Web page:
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Dr Laurence Hunt

Wellcome Trust Sir Henry Dale Fellow

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When did you first get interested in the brain?

I grew up in Oxford, and was very lucky to spend a summer helping out in Louise Upton’s lab in DPAG when I was 17, on a Nuffield Science Bursary. Within a couple of weeks Louise had got me Golgi staining Barrel Cortex in knockout mice and peering down a microscope at the resulting forest of dendritic trees. I was hooked! Louise gave me an incredible amount of freedom to try things out in the lab, even though I didn’t really have a clue. I was already applying for medicine at Cambridge at the time, but it was that placement (and a subsequent undergrad research project in Cambridge) that made me switch tracks into basic neuroscience research.

Who has inspired you during your career?

The biggest influence has undoubtedly been Tim Behrens. I was his first DPhil student, and for quite a while it was just me and Saad Jbabdi in his lab. This meant he had loads of time to get involved in my project (and irritate everyone in my open-plan office at FMRIB by holding noisy and protracted coding sessions together). He’s been the main source of advice and inspiration ever since, even if he did aim to accompany most pieces of advice with some form of infantile public schoolboy humour (he’s grown up a bit since then).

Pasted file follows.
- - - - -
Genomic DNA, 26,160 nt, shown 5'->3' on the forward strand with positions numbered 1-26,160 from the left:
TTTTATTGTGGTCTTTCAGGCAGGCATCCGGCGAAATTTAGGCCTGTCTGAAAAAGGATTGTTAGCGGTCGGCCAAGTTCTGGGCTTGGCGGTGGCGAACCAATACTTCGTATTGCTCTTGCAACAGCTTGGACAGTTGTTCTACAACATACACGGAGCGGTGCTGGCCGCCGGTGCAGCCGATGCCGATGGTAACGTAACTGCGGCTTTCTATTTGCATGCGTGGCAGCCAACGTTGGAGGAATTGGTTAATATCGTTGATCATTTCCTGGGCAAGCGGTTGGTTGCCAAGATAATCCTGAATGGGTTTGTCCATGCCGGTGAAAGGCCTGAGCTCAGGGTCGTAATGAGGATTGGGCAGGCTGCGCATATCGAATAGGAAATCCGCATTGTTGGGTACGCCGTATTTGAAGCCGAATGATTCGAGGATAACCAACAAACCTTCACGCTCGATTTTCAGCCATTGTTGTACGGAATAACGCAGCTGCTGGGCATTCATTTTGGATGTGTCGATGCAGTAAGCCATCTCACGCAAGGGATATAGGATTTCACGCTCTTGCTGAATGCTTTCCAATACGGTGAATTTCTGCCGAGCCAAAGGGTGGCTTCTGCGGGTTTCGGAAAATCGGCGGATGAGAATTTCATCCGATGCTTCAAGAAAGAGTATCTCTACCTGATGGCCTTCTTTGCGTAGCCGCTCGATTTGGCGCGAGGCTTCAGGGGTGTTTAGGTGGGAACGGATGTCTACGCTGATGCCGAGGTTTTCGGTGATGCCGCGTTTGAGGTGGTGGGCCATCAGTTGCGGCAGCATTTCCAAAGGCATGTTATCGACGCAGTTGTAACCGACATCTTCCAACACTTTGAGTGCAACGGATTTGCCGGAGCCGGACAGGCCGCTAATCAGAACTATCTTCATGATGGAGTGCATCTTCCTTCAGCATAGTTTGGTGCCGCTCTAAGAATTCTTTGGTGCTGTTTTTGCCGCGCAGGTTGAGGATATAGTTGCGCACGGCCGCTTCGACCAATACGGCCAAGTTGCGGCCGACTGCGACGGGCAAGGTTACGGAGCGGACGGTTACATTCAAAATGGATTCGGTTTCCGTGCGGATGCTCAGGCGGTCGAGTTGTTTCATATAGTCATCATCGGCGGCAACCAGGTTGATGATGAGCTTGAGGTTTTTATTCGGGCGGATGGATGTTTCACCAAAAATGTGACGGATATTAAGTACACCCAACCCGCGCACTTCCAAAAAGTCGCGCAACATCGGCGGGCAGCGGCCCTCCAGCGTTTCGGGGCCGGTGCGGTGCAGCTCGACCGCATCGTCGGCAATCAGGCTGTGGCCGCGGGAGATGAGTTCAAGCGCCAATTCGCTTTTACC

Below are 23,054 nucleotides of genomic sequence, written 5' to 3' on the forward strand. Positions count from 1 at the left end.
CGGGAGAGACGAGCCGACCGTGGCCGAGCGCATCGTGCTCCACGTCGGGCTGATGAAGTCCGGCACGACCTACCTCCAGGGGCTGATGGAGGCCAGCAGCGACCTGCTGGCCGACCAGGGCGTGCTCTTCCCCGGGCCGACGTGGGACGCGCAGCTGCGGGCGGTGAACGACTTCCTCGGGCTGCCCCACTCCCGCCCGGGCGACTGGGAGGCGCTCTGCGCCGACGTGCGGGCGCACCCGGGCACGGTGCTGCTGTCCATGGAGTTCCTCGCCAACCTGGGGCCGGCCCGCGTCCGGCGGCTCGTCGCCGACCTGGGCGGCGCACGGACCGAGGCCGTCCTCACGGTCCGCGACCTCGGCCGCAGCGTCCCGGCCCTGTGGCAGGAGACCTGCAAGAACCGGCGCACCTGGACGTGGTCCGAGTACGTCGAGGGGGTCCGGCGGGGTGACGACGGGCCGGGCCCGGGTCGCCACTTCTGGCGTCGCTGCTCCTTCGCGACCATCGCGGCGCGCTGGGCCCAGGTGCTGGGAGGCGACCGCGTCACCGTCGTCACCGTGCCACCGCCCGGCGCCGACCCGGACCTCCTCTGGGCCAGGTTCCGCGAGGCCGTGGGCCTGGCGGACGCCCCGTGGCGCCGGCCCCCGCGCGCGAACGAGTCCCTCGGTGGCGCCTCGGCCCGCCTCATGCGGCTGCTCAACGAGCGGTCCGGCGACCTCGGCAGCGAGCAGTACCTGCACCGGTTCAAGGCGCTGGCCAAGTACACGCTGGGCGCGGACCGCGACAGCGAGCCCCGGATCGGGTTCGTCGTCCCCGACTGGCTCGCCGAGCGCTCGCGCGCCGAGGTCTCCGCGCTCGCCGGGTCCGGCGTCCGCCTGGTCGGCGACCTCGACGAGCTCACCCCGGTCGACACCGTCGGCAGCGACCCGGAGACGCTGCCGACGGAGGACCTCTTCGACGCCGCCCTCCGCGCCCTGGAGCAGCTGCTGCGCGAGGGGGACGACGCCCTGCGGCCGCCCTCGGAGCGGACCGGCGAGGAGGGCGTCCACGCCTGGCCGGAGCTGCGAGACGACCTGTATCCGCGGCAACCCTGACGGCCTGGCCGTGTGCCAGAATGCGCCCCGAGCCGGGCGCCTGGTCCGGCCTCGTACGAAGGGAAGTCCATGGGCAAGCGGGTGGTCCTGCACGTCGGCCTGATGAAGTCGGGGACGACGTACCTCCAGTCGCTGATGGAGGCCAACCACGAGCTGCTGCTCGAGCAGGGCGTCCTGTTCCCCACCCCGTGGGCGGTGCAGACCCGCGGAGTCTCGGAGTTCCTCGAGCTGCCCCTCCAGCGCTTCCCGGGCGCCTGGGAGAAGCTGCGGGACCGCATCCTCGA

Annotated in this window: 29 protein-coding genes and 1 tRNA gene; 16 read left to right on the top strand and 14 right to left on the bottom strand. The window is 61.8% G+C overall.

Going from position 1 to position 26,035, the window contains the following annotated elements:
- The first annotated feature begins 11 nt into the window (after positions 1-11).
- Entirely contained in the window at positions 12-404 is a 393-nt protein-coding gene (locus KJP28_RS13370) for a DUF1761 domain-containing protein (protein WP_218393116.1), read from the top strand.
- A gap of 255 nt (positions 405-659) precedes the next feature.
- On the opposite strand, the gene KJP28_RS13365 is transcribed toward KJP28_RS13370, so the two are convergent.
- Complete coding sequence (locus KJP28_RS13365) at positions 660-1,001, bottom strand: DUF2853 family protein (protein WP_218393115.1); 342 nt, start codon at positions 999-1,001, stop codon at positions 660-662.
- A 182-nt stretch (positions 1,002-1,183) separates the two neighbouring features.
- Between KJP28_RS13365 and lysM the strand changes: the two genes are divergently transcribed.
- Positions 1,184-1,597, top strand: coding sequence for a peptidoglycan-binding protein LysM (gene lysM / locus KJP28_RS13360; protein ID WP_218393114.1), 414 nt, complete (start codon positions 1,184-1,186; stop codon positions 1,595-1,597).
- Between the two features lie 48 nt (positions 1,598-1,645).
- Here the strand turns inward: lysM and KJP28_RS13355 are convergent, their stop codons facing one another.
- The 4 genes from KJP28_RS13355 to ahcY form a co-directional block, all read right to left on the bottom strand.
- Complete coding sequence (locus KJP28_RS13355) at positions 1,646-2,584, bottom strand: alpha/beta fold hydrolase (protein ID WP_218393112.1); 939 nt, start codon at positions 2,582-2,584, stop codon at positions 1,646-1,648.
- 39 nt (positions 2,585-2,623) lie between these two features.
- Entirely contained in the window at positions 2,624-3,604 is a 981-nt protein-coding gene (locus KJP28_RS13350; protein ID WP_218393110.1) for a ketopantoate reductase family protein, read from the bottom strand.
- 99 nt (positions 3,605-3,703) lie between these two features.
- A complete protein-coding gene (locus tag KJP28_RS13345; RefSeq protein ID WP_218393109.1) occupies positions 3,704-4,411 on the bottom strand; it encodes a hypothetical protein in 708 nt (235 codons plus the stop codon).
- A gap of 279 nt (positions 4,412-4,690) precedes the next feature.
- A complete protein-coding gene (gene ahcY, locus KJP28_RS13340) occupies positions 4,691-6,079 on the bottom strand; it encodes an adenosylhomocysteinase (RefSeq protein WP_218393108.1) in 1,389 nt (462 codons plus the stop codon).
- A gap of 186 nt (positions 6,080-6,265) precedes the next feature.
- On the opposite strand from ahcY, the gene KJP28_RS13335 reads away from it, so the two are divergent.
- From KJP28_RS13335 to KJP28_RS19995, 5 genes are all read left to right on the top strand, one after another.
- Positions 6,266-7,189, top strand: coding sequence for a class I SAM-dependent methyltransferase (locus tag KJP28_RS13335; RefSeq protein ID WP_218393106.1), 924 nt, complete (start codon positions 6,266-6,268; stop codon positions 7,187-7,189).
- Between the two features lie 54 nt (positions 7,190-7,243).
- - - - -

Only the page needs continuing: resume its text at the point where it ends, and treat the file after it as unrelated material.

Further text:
What has been the most important paper in your area in the last 12 months?

It’s hard to know exactly what will turn out to be important, but one of the most elegant pieces of work I’ve seen has been the preprint "Computational noise in reward-guided learning drives behavioral variability in volatile environments” by Valentin Wyart’s group. It’s a beautiful example of how to do computational cognitive neuroscience - not just using model comparison to arbitrate between hypotheses, but also designing the key experimental test to prove that one mechanism drives behaviour rather than another (in their case, internal noise when learning decision values), before combining this with model-based fMRI/pupillometry.

I've also been inspired by the recent work on learning of task representations in recurrent networks across many tasks by Xiao-Jing Wang's group, and by EEG signatures of evidence accumulation identified by Redmond O'Connell and colleagues. I like to think our recent Nature Neuroscience paper on unique representations in macaque PFC subregions during attention-guided decision making may turn out to be important, too!

What is the next exciting breakthrough in your field going to be?

That’s an even harder question! I think we’ll be learning a lot from the recent breakthroughs in AI over the coming years. I think this might be particularly beneficial if we explore behaviour in richer and more temporally extended environments than those currently studied in most cognitive neuroscience paradigms. I’m also currently becoming interested in how we can apply what we’ve learnt from computational modelling of neural data to understand challenges in mental health, and see potential for MEG and EEG in this.

What do you do outside the lab?

I sing in a chamber choir (vOx) that performs in and around Oxford. We rehearse once a week, and do about 8-10 concerts a year. Music is a great way to meet people outside the academic bubble. I also play Ultimate Frisbee once a week in Florence Park.

What’s your favourite film/book/music? 

  • Music: The ‘Wanderer’ Fantasy by Schubert, performed by Sviatoslav Richter
  • Film: There Will Be Blood (I saw this in London with a live orchestra playing Jonny Greenwood’s score, breathtaking)
  • Book: Portraits of the Mind by Carl Schoonover (a book every neuroscientist should have!)